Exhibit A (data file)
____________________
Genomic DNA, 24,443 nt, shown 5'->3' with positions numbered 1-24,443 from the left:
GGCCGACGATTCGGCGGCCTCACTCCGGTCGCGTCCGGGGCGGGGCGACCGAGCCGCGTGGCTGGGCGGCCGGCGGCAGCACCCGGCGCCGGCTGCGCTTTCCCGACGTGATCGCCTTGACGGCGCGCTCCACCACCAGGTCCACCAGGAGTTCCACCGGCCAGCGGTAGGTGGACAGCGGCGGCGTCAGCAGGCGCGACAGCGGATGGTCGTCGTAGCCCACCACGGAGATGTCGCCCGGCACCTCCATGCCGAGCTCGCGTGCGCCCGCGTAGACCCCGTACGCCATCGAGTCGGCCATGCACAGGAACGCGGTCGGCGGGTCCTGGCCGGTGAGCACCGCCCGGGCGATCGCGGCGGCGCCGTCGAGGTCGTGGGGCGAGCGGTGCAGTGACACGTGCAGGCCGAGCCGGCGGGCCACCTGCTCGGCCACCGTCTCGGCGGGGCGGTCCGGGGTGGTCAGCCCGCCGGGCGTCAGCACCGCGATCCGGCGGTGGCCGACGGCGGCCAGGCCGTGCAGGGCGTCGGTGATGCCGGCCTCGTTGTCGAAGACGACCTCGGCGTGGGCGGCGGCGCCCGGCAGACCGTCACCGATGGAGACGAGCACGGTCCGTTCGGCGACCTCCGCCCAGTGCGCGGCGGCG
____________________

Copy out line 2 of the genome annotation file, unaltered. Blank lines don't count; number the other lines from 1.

GGCCGACGATTCGGCGGCCTCACTCCGGTCGCGTCCGGGGCGGGGCGACCGAGCCGCGTGGCTGGGCGGCCGGCGGCAGCACCCGGCGCCGGCTGCGCTTTCCCGACGTGATCGCCTTGACGGCGCGCTCCACCACCAGGTCCACCAGGAGTTCCACCGGCCAGCGGTAGGTGGACAGCGGCGGCGTCAGCAGGCGCGACAGCGGATGGTCGTCGTAGCCCACCACGGAGATGTCGCCCGGCACCTCCATGCCGAGCTCGCGTGCGCCCGCGTAGACCCCGTACGCCATCGAGTCGGCCATGCACAGGAACGCGGTCGGCGGGTCCTGGCCGGTGAGCACCGCCCGGGCGATCGCGGCGGCGCCGTCGAGGTCGTGGGGCGAGCGGTGCAGTGACACGTGCAGGCCGAGCCGGCGGGCCACCTGCTCGGCCACCGTCTCGGCGGGGCGGTCCGGGGTGGTCAGCCCGCCGGGCGTCAGCACCGCGATCCGGCGGTGGCCGACGGCGGCCAGGCCGTGCAGGGCGTCGGTGATGCCGGCCTCGTTGTCGAAGACGACCTCGGCGTGGGCGGCGGCGCCCGGCAGACCGTCACCGATGGAGACGAGCACGGTCCGTTCGGCGACCTCCGCCCAGTGCGCGGCGGCG